This is reflective of a larger conflict between local and global. While courses in the natural sciences and English provide the foundation for a more international career; a knowledge of traditional Chinese culture, however defined, carries a certain prestige within China. After all, writing calligraphy, playing the zither, and participating in tea ceremonies are all — to an extent — more useful on a day-to-day basis than the ability to solve binary quadratic equations. Especially now, with a murky global outlook, why not go local all the way?
This same logic applies when considering the other main public-opinion flashpoint related to Chung Hwa: the inclusion of “women’s work” in its curriculum. Netizens were quick to call out the gender inequality inherent in offering such a course, which teaches women the household skills they’ll need to better serve their future husbands and children.
Adding fuel to the flames were the views of Pan Wei, Sun Nan’s second wife and his daughter’s stepmother. Pan has an unapologetically conservative view of gender roles. “Wise women know how to abide by their lot and cultivate female virtue,” she once wrote. “They are neither rigid nor willful.”
Of course, while views like Pan’s have dominated discourse in China for almost 1,000 years, they would have seemed alien to the horseback-riding, sometimes cross-dressing women of the Tang dynasty. But perhaps she has a point. Given how tough the job market currently is for women, maybe it makes sense for them to turn inward and prepare for family life.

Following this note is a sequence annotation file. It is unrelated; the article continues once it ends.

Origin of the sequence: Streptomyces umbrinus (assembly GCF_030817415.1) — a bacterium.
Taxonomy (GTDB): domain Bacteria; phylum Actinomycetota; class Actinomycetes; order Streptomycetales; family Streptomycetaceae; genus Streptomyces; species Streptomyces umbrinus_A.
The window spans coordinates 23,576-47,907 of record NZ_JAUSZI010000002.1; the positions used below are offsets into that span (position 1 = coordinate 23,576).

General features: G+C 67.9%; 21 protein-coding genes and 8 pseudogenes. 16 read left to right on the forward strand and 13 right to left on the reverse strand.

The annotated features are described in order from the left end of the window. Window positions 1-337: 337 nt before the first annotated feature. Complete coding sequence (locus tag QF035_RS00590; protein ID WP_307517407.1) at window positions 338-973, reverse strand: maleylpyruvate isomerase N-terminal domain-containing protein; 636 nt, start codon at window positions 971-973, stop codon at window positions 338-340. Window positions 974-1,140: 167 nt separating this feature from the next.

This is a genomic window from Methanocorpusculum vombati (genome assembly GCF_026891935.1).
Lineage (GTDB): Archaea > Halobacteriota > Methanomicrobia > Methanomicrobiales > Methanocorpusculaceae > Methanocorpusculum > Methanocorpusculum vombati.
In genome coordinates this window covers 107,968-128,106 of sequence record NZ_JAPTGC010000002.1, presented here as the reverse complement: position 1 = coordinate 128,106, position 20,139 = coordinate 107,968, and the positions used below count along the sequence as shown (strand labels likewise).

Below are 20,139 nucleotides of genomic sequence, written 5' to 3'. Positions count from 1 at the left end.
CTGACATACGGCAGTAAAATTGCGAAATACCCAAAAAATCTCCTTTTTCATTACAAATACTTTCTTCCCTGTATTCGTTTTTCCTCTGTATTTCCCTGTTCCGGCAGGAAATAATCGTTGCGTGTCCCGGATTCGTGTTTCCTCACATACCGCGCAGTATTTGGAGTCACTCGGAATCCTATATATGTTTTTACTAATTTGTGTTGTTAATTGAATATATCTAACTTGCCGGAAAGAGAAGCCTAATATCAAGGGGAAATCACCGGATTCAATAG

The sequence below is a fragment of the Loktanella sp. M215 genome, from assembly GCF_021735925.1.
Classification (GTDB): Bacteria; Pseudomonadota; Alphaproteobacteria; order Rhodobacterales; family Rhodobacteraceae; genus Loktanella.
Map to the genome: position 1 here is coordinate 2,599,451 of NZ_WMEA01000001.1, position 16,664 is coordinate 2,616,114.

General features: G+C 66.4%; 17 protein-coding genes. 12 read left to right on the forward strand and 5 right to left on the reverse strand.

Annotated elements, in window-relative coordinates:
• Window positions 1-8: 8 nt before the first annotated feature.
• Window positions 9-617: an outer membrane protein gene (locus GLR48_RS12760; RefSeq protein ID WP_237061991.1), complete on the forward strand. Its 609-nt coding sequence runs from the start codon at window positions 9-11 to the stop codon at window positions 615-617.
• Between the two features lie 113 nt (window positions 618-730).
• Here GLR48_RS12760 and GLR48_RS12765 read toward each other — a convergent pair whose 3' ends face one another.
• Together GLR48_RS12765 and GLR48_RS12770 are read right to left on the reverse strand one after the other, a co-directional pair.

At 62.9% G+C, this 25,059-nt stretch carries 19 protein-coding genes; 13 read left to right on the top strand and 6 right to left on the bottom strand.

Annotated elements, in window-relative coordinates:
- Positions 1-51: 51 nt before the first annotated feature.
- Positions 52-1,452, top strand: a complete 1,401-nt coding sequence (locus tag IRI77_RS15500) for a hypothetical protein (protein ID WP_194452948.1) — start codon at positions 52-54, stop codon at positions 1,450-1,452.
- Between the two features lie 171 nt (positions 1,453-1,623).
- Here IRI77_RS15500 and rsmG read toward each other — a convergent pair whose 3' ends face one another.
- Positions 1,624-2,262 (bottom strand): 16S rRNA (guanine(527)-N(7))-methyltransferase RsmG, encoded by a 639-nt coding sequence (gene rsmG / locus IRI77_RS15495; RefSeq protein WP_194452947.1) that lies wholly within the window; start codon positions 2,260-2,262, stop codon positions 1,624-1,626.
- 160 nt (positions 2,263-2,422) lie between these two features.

All this is to say, there’s no one way to be Chinese, nor is adherence to vague placeholders like “traditional Chinese culture” enough on its own. It’s up to us to give this identity meaning. Rather than exclusively valuing — or rejecting altogether — an art or set of knowledge just because we think it’s what China’s ancient sages would have wanted, we should recognize that modern education and National Learning can coexist. In short, pottery can be important, girls can be martial, and a proper Chinese can be an accountant, too.
Editors: Ren Yixin, Lu Hua, and Kilian O’Donnell; portrait artist: Zhang Zeqin.
(Header image: Children attend a traditional culture class at an academy in Nantong, Jiangsu province, July 30, 2016. Xu Jinbai/VCG)